08 Sep

Slick answer to why olive oil is so good for the body

A good explanation about why the olive oil is so healty:

By Paul Taylor,

Olive oil is one of the cornerstones of the healthy Mediterranean diet. Researchers have long believed that the most important health-promoting substance in olive oil is oleic acid, a monounsaturated fat.

But if the researchers were right, then all monounsaturated fats — such as canola and safflower oil — should be just as good for you.

However, repeated studies have suggested that olive oil is superior to other monounsaturated fats, and a European research team has just figured out why.

Olive oil contains lots of polyphenols, plant substances that appear to also protect the heart, according to a study published in the Annals of Internal Medicine.
And, in particular, virgin olive oil has much higher amounts of polyphenals than refined oil olive. (So-called virgin olive oil comes from the first pressing of the olives. Refined olive oil is derived from later pressings.)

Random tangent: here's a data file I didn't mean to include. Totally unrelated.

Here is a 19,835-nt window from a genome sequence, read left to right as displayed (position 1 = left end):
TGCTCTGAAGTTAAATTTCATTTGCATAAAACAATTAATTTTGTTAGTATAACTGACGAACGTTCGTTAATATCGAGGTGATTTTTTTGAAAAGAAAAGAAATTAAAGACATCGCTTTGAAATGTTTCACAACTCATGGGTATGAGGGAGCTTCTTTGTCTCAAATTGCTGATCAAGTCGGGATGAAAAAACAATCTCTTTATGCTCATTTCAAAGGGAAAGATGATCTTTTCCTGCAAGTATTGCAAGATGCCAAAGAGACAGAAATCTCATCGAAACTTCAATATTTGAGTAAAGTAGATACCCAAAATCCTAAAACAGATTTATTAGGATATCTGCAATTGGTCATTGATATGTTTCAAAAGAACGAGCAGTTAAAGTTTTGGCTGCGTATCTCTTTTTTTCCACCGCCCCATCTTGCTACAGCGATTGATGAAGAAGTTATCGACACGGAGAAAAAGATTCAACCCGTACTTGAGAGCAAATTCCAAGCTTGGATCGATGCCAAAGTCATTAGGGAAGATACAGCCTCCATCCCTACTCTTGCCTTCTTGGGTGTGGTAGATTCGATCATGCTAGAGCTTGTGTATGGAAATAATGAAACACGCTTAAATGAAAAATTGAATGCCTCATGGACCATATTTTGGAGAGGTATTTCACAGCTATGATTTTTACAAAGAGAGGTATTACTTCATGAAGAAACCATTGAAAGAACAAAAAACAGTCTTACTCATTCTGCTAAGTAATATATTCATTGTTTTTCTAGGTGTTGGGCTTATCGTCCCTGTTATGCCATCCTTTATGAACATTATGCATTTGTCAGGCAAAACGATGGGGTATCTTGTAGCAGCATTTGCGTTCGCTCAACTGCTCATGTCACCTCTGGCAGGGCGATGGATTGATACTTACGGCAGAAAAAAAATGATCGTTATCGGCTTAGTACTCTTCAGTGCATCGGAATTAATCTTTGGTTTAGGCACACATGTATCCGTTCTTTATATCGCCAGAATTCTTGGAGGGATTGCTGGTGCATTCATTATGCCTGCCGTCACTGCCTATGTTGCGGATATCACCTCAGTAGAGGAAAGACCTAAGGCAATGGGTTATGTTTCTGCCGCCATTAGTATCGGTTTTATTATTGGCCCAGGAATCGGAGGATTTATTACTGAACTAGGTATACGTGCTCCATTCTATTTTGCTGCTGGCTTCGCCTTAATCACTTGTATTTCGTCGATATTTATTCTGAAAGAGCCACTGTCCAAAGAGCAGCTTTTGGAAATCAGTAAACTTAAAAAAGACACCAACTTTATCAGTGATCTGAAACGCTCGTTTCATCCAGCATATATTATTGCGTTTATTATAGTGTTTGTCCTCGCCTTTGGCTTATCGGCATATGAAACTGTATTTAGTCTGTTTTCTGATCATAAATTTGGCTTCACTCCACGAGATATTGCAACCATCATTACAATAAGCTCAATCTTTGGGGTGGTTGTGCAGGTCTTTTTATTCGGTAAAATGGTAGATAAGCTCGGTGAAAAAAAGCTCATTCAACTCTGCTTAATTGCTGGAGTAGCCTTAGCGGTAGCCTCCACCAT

As part of the study, 200 middle-aged male volunteers consumed about two tablespoons of virgin oil a day for three weeks. The men were then switched to various mixtures of non-virgin oils for similar periods.

The results revealed polyphenol-rich virgin olive oil did a better job at boosting the men’s level of “good cholesterol,” which clears artery-clogging fats from the bloodstream.

At the same time, it also seems to mitigate the potential harm done by “bad” cholesterol.

“Our study shows that olive oil is more than a monounsaturated fat . . . and the polyphenol content can account for the further [health] benefits,” according to the research team led by Maria-Isabel Covas at the Municipal Institute for Medical Research in Barcelona, Spain.

Virgin oil tends to be more expensive than the non-virgin variety, but Dr. Covas believes it’s worth it.

But what virgin olive oil should you buy? In stores, consumers are faced with a choice of either “extra virgin” or “virgin” oil. Both come from the first pressing and have similar levels of polyphenols, Dr. Covas said in an e-mail.

The two taste slightly different because they have different levels of acidity. But “there are no nutritional differences” between them.

Source & Link

Leave a Reply